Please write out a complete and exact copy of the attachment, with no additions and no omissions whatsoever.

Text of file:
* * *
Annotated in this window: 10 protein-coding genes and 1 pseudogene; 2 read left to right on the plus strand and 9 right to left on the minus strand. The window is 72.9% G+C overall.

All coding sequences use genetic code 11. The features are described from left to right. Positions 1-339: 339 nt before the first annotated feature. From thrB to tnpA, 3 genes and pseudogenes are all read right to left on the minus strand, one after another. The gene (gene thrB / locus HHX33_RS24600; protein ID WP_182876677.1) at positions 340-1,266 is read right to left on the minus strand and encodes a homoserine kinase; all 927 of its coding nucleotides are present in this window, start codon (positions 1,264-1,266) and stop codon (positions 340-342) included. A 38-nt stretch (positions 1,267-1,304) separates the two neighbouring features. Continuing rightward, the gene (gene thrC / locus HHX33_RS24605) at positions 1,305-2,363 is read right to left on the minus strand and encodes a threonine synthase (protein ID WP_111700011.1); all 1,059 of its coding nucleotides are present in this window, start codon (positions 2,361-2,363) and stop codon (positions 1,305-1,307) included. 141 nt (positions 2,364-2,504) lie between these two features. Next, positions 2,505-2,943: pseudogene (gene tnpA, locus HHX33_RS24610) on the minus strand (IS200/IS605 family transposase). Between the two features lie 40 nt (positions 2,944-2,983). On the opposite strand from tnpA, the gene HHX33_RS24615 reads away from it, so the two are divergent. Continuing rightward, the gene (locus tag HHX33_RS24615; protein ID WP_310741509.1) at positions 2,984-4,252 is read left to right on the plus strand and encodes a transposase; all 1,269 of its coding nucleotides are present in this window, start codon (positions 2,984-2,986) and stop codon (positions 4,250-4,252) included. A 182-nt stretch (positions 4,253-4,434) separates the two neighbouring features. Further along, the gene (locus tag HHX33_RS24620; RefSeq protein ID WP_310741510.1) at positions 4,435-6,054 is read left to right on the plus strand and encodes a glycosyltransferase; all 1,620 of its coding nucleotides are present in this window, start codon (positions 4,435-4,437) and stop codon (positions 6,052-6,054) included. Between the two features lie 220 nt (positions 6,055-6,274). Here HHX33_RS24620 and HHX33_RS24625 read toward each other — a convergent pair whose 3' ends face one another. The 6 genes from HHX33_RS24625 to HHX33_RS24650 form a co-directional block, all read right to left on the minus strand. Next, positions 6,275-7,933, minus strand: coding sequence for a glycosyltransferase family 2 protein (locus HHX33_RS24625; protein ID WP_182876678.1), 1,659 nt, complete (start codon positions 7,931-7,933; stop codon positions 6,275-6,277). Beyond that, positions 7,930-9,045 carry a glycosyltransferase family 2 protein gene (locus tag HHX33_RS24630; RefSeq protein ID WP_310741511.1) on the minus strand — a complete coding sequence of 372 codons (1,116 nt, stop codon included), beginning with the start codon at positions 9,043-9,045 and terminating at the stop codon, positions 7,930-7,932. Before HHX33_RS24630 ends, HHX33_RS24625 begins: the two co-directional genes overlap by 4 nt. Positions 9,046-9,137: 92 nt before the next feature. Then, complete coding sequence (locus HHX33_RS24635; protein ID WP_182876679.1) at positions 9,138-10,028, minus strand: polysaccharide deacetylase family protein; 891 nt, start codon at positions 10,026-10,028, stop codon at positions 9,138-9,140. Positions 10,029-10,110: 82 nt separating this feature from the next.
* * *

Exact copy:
Annotated in this window: 10 protein-coding genes and 1 pseudogene; 2 read left to right on the plus strand and 9 right to left on the minus strand. The window is 72.9% G+C overall.

All coding sequences use genetic code 11. The features are described from left to right. Positions 1-339: 339 nt before the first annotated feature. From thrB to tnpA, 3 genes and pseudogenes are all read right to left on the minus strand, one after another. The gene (gene thrB / locus HHX33_RS24600; protein ID WP_182876677.1) at positions 340-1,266 is read right to left on the minus strand and encodes a homoserine kinase; all 927 of its coding nucleotides are present in this window, start codon (positions 1,264-1,266) and stop codon (positions 340-342) included. A 38-nt stretch (positions 1,267-1,304) separates the two neighbouring features. Continuing rightward, the gene (gene thrC / locus HHX33_RS24605) at positions 1,305-2,363 is read right to left on the minus strand and encodes a threonine synthase (protein ID WP_111700011.1); all 1,059 of its coding nucleotides are present in this window, start codon (positions 2,361-2,363) and stop codon (positions 1,305-1,307) included. 141 nt (positions 2,364-2,504) lie between these two features. Next, positions 2,505-2,943: pseudogene (gene tnpA, locus HHX33_RS24610) on the minus strand (IS200/IS605 family transposase). Between the two features lie 40 nt (positions 2,944-2,983). On the opposite strand from tnpA, the gene HHX33_RS24615 reads away from it, so the two are divergent. Continuing rightward, the gene (locus tag HHX33_RS24615; protein ID WP_310741509.1) at positions 2,984-4,252 is read left to right on the plus strand and encodes a transposase; all 1,269 of its coding nucleotides are present in this window, start codon (positions 2,984-2,986) and stop codon (positions 4,250-4,252) included. A 182-nt stretch (positions 4,253-4,434) separates the two neighbouring features. Further along, the gene (locus tag HHX33_RS24620; RefSeq protein ID WP_310741510.1) at positions 4,435-6,054 is read left to right on the plus strand and encodes a glycosyltransferase; all 1,620 of its coding nucleotides are present in this window, start codon (positions 4,435-4,437) and stop codon (positions 6,052-6,054) included. Between the two features lie 220 nt (positions 6,055-6,274). Here HHX33_RS24620 and HHX33_RS24625 read toward each other — a convergent pair whose 3' ends face one another. The 6 genes from HHX33_RS24625 to HHX33_RS24650 form a co-directional block, all read right to left on the minus strand. Next, positions 6,275-7,933, minus strand: coding sequence for a glycosyltransferase family 2 protein (locus HHX33_RS24625; protein ID WP_182876678.1), 1,659 nt, complete (start codon positions 7,931-7,933; stop codon positions 6,275-6,277). Beyond that, positions 7,930-9,045 carry a glycosyltransferase family 2 protein gene (locus tag HHX33_RS24630; RefSeq protein ID WP_310741511.1) on the minus strand — a complete coding sequence of 372 codons (1,116 nt, stop codon included), beginning with the start codon at positions 9,043-9,045 and terminating at the stop codon, positions 7,930-7,932. Before HHX33_RS24630 ends, HHX33_RS24625 begins: the two co-directional genes overlap by 4 nt. Positions 9,046-9,137: 92 nt before the next feature. Then, complete coding sequence (locus HHX33_RS24635; protein ID WP_182876679.1) at positions 9,138-10,028, minus strand: polysaccharide deacetylase family protein; 891 nt, start codon at positions 10,026-10,028, stop codon at positions 9,138-9,140. Positions 10,029-10,110: 82 nt separating this feature from the next.